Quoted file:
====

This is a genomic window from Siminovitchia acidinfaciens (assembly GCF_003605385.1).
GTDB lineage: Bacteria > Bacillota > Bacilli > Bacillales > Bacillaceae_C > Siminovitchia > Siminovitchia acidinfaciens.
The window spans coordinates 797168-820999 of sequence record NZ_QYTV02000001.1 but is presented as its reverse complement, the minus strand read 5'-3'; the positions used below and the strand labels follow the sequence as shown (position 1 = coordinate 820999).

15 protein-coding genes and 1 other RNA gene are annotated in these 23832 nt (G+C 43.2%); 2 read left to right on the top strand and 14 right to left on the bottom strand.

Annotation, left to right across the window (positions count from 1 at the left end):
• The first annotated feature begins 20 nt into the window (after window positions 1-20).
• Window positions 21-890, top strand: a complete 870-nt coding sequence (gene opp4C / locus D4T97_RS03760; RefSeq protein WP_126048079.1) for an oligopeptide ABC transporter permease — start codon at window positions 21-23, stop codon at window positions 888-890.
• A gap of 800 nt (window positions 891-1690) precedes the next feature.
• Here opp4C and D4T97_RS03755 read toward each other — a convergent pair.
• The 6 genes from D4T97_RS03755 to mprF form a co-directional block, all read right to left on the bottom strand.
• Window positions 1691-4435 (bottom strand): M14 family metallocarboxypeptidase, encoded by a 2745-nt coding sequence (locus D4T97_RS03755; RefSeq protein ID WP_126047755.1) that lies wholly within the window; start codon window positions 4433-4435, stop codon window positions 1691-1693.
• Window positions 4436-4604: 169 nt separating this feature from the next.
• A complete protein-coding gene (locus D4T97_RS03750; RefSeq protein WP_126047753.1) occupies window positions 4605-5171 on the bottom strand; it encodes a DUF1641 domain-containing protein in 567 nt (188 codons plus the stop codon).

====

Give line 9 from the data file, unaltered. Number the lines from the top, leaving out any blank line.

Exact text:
• Here opp4C and D4T97_RS03755 read toward each other — a convergent pair.